The immediate aim was to evaluate women who gave birth at a hospital in the greater area of Athens, Greece and their satisfaction with the health services they received. The purpose was to determine what aspects of childbirth were and were not adequately addressed by healthcare providers. In addition, differences in women’s demographic data and its relationship with their satisfaction, including comparing users of public and private hospitals, were examined. The goal of this study was to improve the health services provided to women during childbirth.

Methods▴Top 

Study population

This survey was conducted over 3 months in January 2015, in a public and a private hospital in Athens. Information was collected using a questionnaire, which was given personally to each woman who gave birth during the study period at both hospitals.

Inclusion criteria included the following: 1) women’s desire to participate in the survey, 2) being aged older than 18 years, 3) adequate ability to read and write Greek, and 4) gave birth at one of the two study hospitals. Exclusion criteria included the following: 1) the birth of a newborn that ended up either in utero or shortly after birth and 2) the birth of a newborn with severe physical or genetic abnormalities. These women were excluded since it was determined that their emotional state may result in false outcomes.

Procedure

Information was collected between birth and hospital discharge (from the second to sixth day after childbirth). Questionnaires were completed anonymously and confidentially. It was made clear to participants that choosing to complete the questionnaire would not impact their further care or treatment from the hospital staff. The purpose and potential benefits of the research were explained to them, and it was stressed that their participation was voluntary and that they could choose to withdraw from the study at any time.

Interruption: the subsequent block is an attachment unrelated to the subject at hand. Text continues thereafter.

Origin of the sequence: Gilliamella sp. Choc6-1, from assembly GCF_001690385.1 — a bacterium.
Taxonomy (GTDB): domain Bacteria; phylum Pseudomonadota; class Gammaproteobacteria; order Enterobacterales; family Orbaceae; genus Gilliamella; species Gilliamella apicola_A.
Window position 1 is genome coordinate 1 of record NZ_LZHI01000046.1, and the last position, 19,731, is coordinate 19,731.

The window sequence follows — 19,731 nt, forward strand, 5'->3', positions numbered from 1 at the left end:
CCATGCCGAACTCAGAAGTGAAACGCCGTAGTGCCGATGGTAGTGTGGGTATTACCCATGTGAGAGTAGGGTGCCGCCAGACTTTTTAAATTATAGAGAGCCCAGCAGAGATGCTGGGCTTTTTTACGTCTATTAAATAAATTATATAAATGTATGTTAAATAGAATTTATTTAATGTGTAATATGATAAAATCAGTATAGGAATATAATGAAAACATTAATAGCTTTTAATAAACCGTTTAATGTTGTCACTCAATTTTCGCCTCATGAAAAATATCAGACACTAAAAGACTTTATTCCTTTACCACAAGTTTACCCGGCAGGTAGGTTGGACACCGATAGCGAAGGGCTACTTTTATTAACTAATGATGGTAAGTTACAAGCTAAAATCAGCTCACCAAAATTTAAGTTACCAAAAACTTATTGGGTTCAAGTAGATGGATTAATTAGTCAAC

Questionnaire

The Kuopio Instrument for Mothers (KIM), which was created and validated by Vehvilainen-Julkunen [1], was used to measure women’s satisfaction. It has also been translated and validated in Greek populations [2]. The scale’s reliability is acceptable: Cronbach’s α = 0.85 for 10 questions relating to the physician and Cronbach’s α = 0.94 for 14 questions relating to the midwife. The k-coefficient ranged from 0.325 to 0.924. To use the Greek version, permission from its creators was obtained.

The KIM includes demographic questions relating to postpartum women’s age, basic training, education level, occupation, marital status, the number of prior births, and type of birth (vaginal vs. cesarean section). Then, follow-up questions about prenatal monitoring and women’s opinions were asked and responses were provided using a three-point scale. Next, 10 questions were asked concerning women’s assessment of how they felt towards the physician-obstetrician during delivery, which were answered using a five-point Likert scale (1 - perfectly adequate; 2 - nearly adequate; 3 - almost vulnerable; 4 - totally vulnerable; 5 - I do not remember). Lastly, women assessed cooperation with the midwife during delivery for 14 questions using the same five-point Likert scale.

Statistical analyses

Statistical analyses were conducted using Microsoft Excel 2010 [3] and IBM-SPSS 21 [4]. Initially, the means and standard deviations for quantitative variables were calculated; then, population sub-groups using non-parametric Mann-Whitney (for comparison between two sub-groups) and Kruskal-Wallis (for comparison between more than two sub-groups) methods were compared. The correlations between quantitative variables were evaluated using the non-parametric Spearman correlation coefficient. Lastly, we used the Kolmogorov-Smirnov test to examine the regularity of continuous variables. The significance level was set at P < 0.05.

Ethical considerations